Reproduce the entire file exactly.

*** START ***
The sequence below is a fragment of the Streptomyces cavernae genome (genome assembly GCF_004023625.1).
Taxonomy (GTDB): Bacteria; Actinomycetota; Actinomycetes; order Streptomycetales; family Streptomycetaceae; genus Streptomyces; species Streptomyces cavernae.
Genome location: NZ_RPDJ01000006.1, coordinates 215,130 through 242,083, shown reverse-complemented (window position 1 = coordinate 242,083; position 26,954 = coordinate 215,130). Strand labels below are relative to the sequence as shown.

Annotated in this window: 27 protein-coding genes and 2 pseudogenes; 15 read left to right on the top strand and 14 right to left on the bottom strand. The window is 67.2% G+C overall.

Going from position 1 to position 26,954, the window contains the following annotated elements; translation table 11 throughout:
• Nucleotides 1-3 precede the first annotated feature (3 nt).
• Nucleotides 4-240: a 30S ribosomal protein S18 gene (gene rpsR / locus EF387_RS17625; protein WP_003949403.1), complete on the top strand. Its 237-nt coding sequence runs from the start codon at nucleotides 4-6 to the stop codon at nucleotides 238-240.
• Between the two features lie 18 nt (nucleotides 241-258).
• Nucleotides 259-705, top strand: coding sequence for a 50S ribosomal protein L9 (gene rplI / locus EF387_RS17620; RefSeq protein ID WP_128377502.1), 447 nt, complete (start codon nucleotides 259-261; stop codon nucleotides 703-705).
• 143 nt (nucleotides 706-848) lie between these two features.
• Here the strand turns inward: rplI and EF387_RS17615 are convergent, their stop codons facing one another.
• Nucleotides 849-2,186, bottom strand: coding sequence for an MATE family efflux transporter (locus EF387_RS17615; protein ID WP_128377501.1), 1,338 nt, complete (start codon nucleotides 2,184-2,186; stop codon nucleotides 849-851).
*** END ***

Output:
The sequence below is a fragment of the Streptomyces cavernae genome (genome assembly GCF_004023625.1).
Taxonomy (GTDB): Bacteria; Actinomycetota; Actinomycetes; order Streptomycetales; family Streptomycetaceae; genus Streptomyces; species Streptomyces cavernae.
Genome location: NZ_RPDJ01000006.1, coordinates 215,130 through 242,083, shown reverse-complemented (window position 1 = coordinate 242,083; position 26,954 = coordinate 215,130). Strand labels below are relative to the sequence as shown.

Annotated in this window: 27 protein-coding genes and 2 pseudogenes; 15 read left to right on the top strand and 14 right to left on the bottom strand. The window is 67.2% G+C overall.

Going from position 1 to position 26,954, the window contains the following annotated elements; translation table 11 throughout:
• Nucleotides 1-3 precede the first annotated feature (3 nt).
• Nucleotides 4-240: a 30S ribosomal protein S18 gene (gene rpsR / locus EF387_RS17625; protein WP_003949403.1), complete on the top strand. Its 237-nt coding sequence runs from the start codon at nucleotides 4-6 to the stop codon at nucleotides 238-240.
• Between the two features lie 18 nt (nucleotides 241-258).
• Nucleotides 259-705, top strand: coding sequence for a 50S ribosomal protein L9 (gene rplI / locus EF387_RS17620; RefSeq protein ID WP_128377502.1), 447 nt, complete (start codon nucleotides 259-261; stop codon nucleotides 703-705).
• 143 nt (nucleotides 706-848) lie between these two features.
• Here the strand turns inward: rplI and EF387_RS17615 are convergent, their stop codons facing one another.
• Nucleotides 849-2,186, bottom strand: coding sequence for an MATE family efflux transporter (locus EF387_RS17615; protein ID WP_128377501.1), 1,338 nt, complete (start codon nucleotides 2,184-2,186; stop codon nucleotides 849-851).